When the rebellions against the Qin began, the empire was thrown into chaos. Although
Chen She, the initial rebel, was himself killed shortly after the uprising began, his early successes
inspired men with leadership abilities or local renown to form their own armies against the Qin.
Among these men, a young, well-bred, and ruthless leader from an old aristocratic family of the
state of Chu came to be acknowledged as leader. His name was Xiang Yu, and for a brief time
after the fall of the Qin he was acknowledged as the leading figure of China. Among those who
had competed with him for primacy during the rebellion was a low-born, rather crude man
named Liu Bang, born in east China. It was Liu who led rebel armies into the Qin homeland and
received the surrender of the Qin heir Ziying, but because he was aware of the superior power of
Xiang Yu, Liu surrendered Qin to him when Xiang Yu arrived with his own armies, and settled
for appointment as a “king” in the region of Han, in the upper Han River valley of West China.
After a brief hiatus, however, Liu sensed that other former subordinates of Xiang Yu were
dissatisfied with the new ruler’s leadership, and before many months were out, Liu led his troops
against Xiang Yu’s in a brief civil war that resulted in Xiang Yu’s death and Liu’s elevation as
the successor to the Qin.
Because of his family origins, Xiang Yu was looked to as the restorer of the aristocratic
society of the past, and had he ultimately prevailed to found his own dynasty instead of the
peasant Liu, China’s history might have been very different. Xiang Yu was a man whose place in
society had been brought down by the Qin revolution, and it is very likely he would have done
his best to reverse it. Liu, however, owed his chance in life to the fact that as the ambitious son
of a relatively well off peasant, he was able to secure an official appointment under the Legalist
system of the Qin. While he had opposed the tyranny of the Qin, he was in a position to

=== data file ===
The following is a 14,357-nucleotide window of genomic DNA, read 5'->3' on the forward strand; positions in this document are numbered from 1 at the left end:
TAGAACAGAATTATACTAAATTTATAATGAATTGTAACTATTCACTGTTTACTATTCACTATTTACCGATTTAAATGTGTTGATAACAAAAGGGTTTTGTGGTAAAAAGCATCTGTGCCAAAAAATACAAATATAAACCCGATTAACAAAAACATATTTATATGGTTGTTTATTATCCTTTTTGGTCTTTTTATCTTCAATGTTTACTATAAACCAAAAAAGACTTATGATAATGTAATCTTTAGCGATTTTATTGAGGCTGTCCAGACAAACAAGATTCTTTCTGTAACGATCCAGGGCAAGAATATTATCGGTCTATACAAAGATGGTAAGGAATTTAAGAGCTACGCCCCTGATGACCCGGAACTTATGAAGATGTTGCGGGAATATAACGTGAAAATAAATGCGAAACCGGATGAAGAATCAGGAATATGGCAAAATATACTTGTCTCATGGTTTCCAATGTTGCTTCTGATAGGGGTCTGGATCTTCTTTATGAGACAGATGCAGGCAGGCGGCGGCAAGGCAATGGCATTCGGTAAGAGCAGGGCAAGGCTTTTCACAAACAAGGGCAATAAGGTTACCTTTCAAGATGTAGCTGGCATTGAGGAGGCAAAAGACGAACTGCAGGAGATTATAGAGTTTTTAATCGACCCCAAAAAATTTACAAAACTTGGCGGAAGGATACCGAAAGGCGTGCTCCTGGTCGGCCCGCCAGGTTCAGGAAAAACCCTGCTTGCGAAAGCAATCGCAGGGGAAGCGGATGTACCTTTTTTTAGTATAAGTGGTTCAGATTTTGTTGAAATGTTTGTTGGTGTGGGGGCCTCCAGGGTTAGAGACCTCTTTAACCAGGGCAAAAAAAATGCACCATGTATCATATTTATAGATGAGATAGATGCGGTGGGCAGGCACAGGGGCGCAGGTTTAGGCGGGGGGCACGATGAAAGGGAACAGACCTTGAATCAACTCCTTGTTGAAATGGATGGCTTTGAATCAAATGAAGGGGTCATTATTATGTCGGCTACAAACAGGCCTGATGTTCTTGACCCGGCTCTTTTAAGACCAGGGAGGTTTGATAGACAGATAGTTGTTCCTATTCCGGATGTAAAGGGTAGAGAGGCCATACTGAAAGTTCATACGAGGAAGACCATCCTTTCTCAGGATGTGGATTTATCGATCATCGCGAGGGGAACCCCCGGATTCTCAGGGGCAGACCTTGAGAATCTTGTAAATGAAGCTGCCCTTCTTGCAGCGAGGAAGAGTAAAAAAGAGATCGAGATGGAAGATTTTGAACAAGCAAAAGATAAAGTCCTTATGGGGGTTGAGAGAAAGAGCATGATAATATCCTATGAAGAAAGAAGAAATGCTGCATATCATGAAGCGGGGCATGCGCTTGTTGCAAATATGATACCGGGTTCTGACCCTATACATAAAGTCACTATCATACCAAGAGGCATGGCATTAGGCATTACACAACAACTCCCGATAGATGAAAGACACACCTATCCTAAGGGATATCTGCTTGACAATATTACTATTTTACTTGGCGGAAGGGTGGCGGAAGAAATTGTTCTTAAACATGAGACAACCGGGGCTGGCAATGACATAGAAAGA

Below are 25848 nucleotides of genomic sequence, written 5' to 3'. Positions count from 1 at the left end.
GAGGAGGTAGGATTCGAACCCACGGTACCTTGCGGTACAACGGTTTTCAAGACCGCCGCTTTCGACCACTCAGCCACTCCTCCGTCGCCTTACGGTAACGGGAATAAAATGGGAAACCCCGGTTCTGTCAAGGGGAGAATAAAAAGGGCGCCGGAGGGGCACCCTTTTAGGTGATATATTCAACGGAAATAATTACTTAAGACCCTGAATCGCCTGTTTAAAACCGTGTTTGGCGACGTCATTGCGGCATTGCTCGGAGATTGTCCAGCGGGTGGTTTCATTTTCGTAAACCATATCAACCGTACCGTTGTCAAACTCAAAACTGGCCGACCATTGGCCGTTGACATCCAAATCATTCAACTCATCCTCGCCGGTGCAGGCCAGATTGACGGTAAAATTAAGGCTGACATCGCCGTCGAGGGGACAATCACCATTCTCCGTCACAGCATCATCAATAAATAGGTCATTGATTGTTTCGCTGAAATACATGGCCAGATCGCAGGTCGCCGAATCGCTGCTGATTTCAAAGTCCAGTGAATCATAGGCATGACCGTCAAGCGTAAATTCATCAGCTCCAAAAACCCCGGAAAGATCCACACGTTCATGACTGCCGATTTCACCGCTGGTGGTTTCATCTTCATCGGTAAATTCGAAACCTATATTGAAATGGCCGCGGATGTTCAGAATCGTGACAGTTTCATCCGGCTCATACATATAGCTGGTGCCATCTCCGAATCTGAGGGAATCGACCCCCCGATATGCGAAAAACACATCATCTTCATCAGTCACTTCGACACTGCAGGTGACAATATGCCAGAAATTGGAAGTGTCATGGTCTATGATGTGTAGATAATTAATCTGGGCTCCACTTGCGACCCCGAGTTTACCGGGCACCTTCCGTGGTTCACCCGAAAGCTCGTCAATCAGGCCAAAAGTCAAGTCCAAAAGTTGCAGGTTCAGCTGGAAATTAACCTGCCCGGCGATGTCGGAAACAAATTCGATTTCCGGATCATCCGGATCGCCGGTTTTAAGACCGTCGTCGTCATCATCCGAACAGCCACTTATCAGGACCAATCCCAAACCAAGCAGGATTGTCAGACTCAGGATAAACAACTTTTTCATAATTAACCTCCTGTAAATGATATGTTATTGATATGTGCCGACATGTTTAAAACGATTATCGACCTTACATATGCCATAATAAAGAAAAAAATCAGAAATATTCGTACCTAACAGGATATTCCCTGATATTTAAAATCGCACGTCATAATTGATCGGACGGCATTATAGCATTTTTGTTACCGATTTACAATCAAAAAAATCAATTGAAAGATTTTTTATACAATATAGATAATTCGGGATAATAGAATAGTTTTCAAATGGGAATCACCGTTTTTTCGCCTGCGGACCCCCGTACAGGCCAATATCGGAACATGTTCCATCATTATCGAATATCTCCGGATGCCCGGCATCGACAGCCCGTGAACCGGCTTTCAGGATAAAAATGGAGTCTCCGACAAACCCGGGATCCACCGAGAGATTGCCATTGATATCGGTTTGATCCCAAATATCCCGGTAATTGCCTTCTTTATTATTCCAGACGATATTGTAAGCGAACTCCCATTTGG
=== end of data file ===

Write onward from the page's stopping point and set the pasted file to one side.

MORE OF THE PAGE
understand the positive features that had accompanied the ruthless style of Qin Legalism.
Liu Bang’s political policies and the retention of the Legalist model
When Liu Bang came to power, he had clear choice: should he reverse the Qin’s abolition of
feudalism and hereditary rank, returning to the highly personalistic Zhou model of power
dispersed among a group of men of common background, or should he continue the centralized
system of the Qin, which combined features of an impersonal bureaucracy with the autocratic
power of a single hereditary ruler.
Liu chose to retain the Qin model, but with several key changes. First, in order to placate
the other rebel leaders who had, in the end, sided with him over Xiang Yu, he carved out about
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half the empire, most of the eastern territories, and
Shang c. 1700 – 1045 BCE divided it into fiefs to award these generals.
Zhou 1045 – 256 BCE However, once this had been done, Liu embarked
Qin 221 – 208 BCE
on a ruthless policy of provoking these men to rebel,
Han 206 BCE – 220 CE ◄
WESTERN HAN 206 BCE – 8 CE and one by one, picking off their “kingdoms,”
XIN ERA 9 – 23 returning them to central control. His successors
EASTERN HAN 25 – 220
continued this policy methodically, and within
“Six Dynasties” 220 – 589
Sui 589 – 617 about fifty years, all these kingdoms had either been
Tang 618 – 907 dissolved or turned into honorary positions without